The Reform Movement

Reformers Of The 19th Century

Mental Health/Prison Reform

The year 1841 also marked the beginning of the superintendence of Dr. John Galt at Eastern Lunatic Asylum, in Williamsburg, Virginia, the first publicly supported psychiatric hospital in America. Warehousing of the sick was primary; their care was not. Dr. Galt had many revolutionary ideas about treating the insane, based on his conviction that they had dignity. Among his enlightened approaches were the use of drugs, the introduction of "talk therapy" and advocating outplacement rather than lifelong stays.

American Temperance Society

The American Temperance Society (ATS), first known as the American Society for the Promotion of Temperance, was established in Boston, Massachusetts on February 13, 1826. The organization was co-founded by two Presbyterian ministers, Dr. Justin Edwards and the better-known Lyman Beecher. A temperance movement is a social movement urging personal moderation in the consumption of alcoholic beverages.

Education Reform

Education reform is the name given to a demand with the goal of changing public education . In modern years, education reform desires to reform an existing system, as opposed to revolutionizing, supplanting, or providing competition to it. In the United States, therefore, education reform acknowledges and encourages public education as the primary source of K-12 education for American youth. These reformers desire to make public education more effective, with higher standards, higher achievement, and higher focus on the needs of students. Additionally, great focus has been given to closing the gap between racial and economic divides, and is perhaps one of the most important issues facing the country. Horace Mann, often called the Father of the Common School, began his career as a lawyer and legislator. When he was elected to act as Secretary of the newly-created Massachusetts Board of Education in 1837, he used his position to enact major educational reform.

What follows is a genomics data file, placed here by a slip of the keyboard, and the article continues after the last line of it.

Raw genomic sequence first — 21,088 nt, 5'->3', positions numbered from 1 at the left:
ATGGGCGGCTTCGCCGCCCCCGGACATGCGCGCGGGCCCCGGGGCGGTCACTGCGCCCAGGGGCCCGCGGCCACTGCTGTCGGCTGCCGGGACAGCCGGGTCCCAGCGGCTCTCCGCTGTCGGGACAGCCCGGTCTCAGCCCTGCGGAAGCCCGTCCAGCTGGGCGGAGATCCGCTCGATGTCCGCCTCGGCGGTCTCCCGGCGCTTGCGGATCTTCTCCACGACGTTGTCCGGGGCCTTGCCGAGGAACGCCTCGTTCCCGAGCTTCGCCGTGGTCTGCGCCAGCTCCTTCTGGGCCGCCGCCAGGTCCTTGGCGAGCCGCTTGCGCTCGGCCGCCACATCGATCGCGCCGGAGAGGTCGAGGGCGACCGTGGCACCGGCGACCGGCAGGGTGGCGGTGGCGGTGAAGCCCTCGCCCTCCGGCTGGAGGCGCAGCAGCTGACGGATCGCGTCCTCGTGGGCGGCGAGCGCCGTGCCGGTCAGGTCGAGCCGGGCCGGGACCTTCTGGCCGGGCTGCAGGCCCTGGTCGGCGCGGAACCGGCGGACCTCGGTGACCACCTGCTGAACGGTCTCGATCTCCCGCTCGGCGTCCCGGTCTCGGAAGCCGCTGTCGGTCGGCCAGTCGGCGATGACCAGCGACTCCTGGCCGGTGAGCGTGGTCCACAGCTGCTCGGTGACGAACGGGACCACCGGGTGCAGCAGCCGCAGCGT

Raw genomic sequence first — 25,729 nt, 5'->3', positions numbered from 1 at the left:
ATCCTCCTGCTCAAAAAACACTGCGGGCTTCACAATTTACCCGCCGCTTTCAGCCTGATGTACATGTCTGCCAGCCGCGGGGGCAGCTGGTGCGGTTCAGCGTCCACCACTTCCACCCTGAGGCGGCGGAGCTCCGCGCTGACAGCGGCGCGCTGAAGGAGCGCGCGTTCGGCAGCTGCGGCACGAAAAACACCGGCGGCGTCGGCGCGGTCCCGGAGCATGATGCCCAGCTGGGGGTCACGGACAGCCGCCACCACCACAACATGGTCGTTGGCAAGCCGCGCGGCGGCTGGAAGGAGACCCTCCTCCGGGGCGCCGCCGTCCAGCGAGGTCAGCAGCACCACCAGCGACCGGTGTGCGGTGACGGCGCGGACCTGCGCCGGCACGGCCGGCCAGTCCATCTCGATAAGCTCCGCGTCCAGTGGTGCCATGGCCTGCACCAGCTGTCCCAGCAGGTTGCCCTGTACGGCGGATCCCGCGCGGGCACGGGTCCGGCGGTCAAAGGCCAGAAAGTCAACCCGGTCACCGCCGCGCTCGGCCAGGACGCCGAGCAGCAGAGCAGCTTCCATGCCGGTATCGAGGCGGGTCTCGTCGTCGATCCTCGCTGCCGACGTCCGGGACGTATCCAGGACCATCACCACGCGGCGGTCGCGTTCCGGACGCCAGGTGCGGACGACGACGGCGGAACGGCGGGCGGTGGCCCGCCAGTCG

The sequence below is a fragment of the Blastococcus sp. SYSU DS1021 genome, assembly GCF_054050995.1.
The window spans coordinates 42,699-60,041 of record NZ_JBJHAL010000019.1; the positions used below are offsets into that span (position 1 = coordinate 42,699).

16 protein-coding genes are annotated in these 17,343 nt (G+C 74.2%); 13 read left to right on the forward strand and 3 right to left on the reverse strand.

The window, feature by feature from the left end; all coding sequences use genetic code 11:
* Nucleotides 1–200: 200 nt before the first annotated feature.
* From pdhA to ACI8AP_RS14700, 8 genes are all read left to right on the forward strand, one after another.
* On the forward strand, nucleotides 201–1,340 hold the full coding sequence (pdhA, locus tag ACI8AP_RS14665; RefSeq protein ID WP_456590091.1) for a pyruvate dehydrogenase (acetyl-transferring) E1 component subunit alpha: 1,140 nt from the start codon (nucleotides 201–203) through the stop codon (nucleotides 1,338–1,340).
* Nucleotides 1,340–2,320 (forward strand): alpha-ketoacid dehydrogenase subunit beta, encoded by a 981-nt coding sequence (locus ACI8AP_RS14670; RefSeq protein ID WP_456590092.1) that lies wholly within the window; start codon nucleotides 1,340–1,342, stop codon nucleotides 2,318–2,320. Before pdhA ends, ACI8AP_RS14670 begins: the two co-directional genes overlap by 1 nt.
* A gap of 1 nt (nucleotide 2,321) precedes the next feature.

Women's Rights

The first women's rights convention is held in Seneca Falls, New York. After 2 days of discussion and debate, 68 women and 32 men sign a Declaration of Sentiments, which outlines grievances and sets the agenda for the women's rights movement. A set of 12 resolutions is adopted calling for equal treatment of women and men under the law and voting rights for women.
Susan B. Anthony and Elizabeth Cady Stanton form the National Woman Suffrage Association. The primary goal of the organization is to achieve voting rights for women by means of a Congressional amendment to the Constitution.

Abolition Movement

The goal of the abolitionist movement was the immediate emancipation of all slaves and the end of racial discrimination and segregation. William Lloyd Garrison. In 1831, Garrison founded The Liberator, which would become the most famous and influential of abolitionist newspapers. That same year, Virginia debated emancipation, marking the last movement for abolition in the South prior to the Civil War. Instead, that year the Southampton Slave Riot, also called Nat Turner’s Rebellion, resulted in Virginia passing new regulations against slaves.Frederick Douglass—a former slave who had been known as Frederick Bailey while in slavery and who was the most famous black man among the abolitionists